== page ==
You wouldn’t know it from watching the news or reading the papers (assuming you do), but there’s a new Poor People’s Campaign in the USA , launched on the 50th anniversary of Dr. King’s assassination in Memphis. It was the final campaign of King’s life, the hardest and most ambitious, challenging the “evil triplets” of poverty, racism and militarism. He was stoned trying to integrate housing in Chicago in 1966, shunned by his allies and the media for denouncing the Vietnam War in 1967 and finally gunned down fighting for a 10 cents an hour raise for Memphis sanitation workers in 1968. His later efforts proved far less popular with the elites and general public than ending racial segregation in the South in the early 1960s.
The new Campaign is led by Rev. William Barber, a North Carolina pastor and former head of that states’ NAACP, and Rev. Liz Theoharris, co-director of the Kairos Center for Religions, Rights and Social Justice in New York. They are supported by a gaggle of over 60 religious, civil rights and social justice groups, from the American Friends Service Committee and Democratic Socialists of America to the National Welfare Rights Union and World Beyond War. In other words, the same collection of left wing, “progressive” groups that launch internet petitions, show up for rallies, raise funds, agitate for broad social change and lose nearly every major election and policy debate. Obviously, more needs to be done.
They have updated the “evil triplets” of poverty, racism and militarism and appropriately added a fourth, ecological devastation. Their list of proposed “Demands” is too lengthy to detail here. It unsurprisingly includes something from the wish lists of every supporting group, as most committee documents do. One thing is conspicuously absent: the lack of a clear political strategy to get from here to there. Is this a political platform or social movement? What’s the difference?
In my view a political platform brings you into the realm of party politics, of running candidates to win elections by uniting a broad and diverse coalition of voters. A social movement is a form mass protest, an outside pressure group that agitates for specific changes in public policy to benefit the aggrieved and advance the common good. In my life time, three social movements have succeeded: African American, women’s and gay rights. All followed the same formula: clearly defined injustices perpetrated on an identifiable group with internal solidarity; external allies in the media, academia and elite circles; articulate leaders and committed followers with a clearly communicated vision of the future; and especially fortunate timing to tell a message people were ready, willing and able to hear.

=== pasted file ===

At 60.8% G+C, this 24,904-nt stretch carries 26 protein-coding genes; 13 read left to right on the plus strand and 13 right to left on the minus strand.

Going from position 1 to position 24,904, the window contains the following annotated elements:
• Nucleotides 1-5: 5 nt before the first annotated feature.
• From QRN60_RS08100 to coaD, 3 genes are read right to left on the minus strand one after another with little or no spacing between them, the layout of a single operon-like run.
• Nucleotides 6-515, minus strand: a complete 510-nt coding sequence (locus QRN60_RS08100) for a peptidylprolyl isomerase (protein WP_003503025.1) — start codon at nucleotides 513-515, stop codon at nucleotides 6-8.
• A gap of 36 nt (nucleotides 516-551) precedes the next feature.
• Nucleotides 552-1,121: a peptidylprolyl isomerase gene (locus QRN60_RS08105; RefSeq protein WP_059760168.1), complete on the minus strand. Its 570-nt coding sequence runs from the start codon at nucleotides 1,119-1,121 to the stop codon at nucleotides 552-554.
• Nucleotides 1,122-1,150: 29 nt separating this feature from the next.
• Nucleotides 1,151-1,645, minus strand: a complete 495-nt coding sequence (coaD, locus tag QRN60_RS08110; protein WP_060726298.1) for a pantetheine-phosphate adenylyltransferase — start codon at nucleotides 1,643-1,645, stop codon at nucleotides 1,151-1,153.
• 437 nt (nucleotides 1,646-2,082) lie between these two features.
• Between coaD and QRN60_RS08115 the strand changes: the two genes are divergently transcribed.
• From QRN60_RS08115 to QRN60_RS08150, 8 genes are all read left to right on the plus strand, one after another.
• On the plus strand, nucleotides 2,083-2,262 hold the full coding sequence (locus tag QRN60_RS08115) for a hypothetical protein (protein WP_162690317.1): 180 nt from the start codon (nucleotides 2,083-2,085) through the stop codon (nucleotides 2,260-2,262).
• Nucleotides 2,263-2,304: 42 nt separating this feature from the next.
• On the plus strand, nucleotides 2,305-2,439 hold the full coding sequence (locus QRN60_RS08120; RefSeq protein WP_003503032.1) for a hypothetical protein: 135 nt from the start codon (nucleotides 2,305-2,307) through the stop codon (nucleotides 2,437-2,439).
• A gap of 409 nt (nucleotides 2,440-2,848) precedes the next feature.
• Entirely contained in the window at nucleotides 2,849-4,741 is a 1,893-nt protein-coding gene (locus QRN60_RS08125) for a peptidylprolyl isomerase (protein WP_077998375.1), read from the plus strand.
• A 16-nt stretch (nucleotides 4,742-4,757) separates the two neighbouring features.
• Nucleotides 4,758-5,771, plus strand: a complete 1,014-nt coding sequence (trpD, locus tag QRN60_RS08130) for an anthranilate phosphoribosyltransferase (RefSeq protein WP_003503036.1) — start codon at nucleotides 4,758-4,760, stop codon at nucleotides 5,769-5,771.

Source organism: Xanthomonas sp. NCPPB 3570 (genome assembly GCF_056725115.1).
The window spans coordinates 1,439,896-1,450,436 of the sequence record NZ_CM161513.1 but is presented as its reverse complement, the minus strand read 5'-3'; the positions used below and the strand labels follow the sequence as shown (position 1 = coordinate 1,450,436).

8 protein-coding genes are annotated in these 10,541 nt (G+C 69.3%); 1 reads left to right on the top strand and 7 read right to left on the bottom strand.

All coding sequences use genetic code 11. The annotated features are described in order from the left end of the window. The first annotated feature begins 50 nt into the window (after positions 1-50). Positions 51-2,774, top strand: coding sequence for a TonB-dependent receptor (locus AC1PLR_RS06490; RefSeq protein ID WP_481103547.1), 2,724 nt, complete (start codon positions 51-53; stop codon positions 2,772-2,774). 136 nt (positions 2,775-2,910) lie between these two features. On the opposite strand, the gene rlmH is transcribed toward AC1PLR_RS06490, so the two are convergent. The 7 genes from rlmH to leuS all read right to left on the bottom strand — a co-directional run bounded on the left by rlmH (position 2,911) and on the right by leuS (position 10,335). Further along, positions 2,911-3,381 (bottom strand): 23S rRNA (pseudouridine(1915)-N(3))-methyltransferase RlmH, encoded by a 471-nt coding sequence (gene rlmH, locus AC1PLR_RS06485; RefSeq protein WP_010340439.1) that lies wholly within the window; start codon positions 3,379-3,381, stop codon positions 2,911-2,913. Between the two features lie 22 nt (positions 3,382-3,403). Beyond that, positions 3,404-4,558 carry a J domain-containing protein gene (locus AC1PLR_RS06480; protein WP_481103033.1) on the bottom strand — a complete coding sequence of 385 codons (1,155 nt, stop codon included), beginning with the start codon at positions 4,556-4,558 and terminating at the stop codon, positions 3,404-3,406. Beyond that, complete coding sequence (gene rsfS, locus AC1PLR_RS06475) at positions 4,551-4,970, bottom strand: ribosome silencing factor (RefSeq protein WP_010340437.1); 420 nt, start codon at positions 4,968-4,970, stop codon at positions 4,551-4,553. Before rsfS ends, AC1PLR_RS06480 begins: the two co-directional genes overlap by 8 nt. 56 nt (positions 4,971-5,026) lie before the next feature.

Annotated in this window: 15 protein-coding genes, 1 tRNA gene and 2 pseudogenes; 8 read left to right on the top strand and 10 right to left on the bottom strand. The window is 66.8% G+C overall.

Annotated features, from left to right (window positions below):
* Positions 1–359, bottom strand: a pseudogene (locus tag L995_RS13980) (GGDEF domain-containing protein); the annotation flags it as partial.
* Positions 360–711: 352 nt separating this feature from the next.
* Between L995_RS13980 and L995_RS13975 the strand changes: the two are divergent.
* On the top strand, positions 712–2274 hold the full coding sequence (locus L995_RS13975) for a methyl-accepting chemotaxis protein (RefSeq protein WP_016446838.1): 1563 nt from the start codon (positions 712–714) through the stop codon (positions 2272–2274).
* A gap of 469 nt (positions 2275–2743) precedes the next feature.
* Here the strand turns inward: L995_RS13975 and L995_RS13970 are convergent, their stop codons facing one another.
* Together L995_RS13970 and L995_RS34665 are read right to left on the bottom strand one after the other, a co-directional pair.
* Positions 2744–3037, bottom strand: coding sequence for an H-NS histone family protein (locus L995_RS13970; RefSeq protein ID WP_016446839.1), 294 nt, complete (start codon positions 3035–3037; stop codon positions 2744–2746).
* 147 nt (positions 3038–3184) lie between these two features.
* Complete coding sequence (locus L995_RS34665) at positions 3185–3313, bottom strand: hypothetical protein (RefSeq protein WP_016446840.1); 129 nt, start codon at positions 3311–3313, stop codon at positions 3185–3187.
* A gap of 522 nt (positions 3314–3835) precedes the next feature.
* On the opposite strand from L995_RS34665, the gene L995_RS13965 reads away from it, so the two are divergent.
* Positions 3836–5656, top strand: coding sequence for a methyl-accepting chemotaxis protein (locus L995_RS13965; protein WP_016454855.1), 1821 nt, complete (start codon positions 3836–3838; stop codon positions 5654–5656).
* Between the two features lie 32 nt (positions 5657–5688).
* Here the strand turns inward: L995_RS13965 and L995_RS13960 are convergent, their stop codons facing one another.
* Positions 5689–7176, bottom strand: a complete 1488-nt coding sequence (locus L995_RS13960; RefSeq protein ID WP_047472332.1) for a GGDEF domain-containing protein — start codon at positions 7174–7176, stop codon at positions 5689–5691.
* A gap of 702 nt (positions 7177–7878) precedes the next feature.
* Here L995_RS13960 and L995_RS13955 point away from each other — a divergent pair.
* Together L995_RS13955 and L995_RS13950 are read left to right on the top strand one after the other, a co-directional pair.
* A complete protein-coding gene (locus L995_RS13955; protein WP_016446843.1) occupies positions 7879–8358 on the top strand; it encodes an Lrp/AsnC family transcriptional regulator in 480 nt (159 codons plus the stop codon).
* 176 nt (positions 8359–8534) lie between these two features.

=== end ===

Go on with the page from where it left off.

Do poor people share any of these traits? Unfortunately, no and not in the foreseeable future. They do not make campaign contributions or vote in proportional numbers. They have no identifiable poor spokesmen, in part because they’re a stigmatized group, and anyone with the requisite leadership, organizational and communications skills would quickly work their way out of poverty. While the general public supports increasing the minimum wage and jobs programs, there is little taste for the significant redistributive taxation and social disruption required to make “myth of meritocracy” and “equal opportunity” more than just a mirage.
Beginning on Mother’s Day and continuing for the next six weeks, the Campaign will hold protests in 40 state capitals, including your own. They’re asking people to get arrested, so maybe you’ll see a news blip. It will culminate in a mass rally in Washington DC on June 23. I will probably be there, “showing the flag” in support, and I hope you join us. But it won’t be nearly enough; it never is. Not until the bottom portion of the population is mobilized to vote their interest in sufficient numbers and the upper classes, especially the top 10%, are moved by compassion or necessity (probably the latter) to sacrifice a greater part of their good fortune for the common good.
As children ask on long car trips: ‘are we there yet; how much longer?” The answer: just keep moving forward.